Melua, Norton vs. Geldof, Bono

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The Georgian-born singer Katie Melua is a wealthy woman: last year she was listed as being worth £18m in the UK Young People's Rich List. This is what she had to say about tax in a recent interview.

"I have dual nationality and I was advised early on that I could take advantage of that and put some earnings offshore to avoid tax. But I really didn't want to get involved with any complexity - I prefer to be as simple as I can. I want to spend my life making music, not having to take advice from accountant every day. I pay nearly half of what comes to me in taxes, but I know I'm paying to live in a country with lots of amazing qualities. I have seen what it is like living in a country where people don't pay tax and have poor services in terms of health and education."

Well done her. We really applaud this. Now look at two other musicians, Bob Geldof and Bono. A 2006 story about Bob Geldof:

"Land Registry documents show that his luxury apartment in Battersea, South London, is owned by a company called Quiet Ventures, while Davington Priory, a mansion near Faversham, Kent, is owned by Bandol Holdings. Both companies are registered in the British Virgin Islands and have London contact addresses linked to Geldof's accountants, O.J. Kilkenny. As Geldof is a non-domiciled taxpayer, it means the houses - together worth an estimated £4m - would avoid the normal inheritance tax of 40%, or £1.6m."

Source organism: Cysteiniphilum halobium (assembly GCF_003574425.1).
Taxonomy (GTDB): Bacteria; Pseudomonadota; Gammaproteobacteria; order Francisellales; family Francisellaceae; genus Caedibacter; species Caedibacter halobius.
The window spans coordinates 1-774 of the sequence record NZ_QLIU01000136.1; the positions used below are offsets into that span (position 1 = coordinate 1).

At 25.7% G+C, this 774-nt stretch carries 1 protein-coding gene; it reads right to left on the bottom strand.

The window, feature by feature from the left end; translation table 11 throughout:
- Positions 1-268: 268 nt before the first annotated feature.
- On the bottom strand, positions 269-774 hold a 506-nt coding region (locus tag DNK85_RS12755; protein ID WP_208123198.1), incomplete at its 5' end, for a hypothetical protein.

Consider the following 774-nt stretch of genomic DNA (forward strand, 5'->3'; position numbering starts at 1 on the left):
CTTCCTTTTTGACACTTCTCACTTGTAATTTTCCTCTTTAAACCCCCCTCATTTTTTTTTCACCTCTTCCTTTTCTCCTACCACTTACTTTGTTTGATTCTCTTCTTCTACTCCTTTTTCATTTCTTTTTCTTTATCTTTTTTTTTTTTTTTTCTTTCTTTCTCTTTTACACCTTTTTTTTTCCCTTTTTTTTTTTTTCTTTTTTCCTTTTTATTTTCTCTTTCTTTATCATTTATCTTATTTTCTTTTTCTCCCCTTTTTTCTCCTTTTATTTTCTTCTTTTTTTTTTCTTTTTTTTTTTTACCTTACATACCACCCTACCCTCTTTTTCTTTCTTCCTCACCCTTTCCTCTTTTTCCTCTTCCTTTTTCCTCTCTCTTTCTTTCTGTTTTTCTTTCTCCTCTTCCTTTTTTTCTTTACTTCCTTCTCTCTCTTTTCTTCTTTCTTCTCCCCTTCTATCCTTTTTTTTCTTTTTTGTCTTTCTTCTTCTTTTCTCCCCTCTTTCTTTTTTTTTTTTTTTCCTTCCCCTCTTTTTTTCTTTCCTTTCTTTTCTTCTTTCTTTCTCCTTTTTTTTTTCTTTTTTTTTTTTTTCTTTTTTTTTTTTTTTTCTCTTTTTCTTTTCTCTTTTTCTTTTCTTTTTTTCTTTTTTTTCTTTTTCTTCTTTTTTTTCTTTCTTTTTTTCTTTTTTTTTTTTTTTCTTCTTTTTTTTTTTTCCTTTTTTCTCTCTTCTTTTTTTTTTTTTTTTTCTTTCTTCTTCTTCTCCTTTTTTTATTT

Bono (otherwise known as Paul Hewson). This, also in 2006:

"Irish politicians have expressed surprise at U2's decision to move part of its multi-million pound operation from Ireland to Amsterdam. The tax rate on royalty earnings in the Netherlands - where many of the Rolling Stones' assets are based - is only a few per cent."

Yet Bono and Geldof are hailed as saviours of the world, and Melua isn't. It's a topsy turvy world indeed. Perhaps it's time for a ranking of musicians according to their tax-dodging credentials.

We'll leave you with the words of another well-known British celebrity, Graham Norton.

"People like Bono really annoy me. He goes to hell and back to avoid paying tax. He has a special accountant. He works out Irish tax loopholes. And then he's asking me to buy a well for an African village. Tarmac the road outside your house, you tight-wad! Or pay for a school in Ireland. I've never met Bono and now I probably never will. But if I do meet him I'll ask him because I think it's a really hard thing to justify. I pay a lot of tax. By most people's standards I am rich so I should pay my tax because I can afford it. When I didn't want to pay it was when I didn't have any money.

NB: Reposted from the Tax Justice Network blog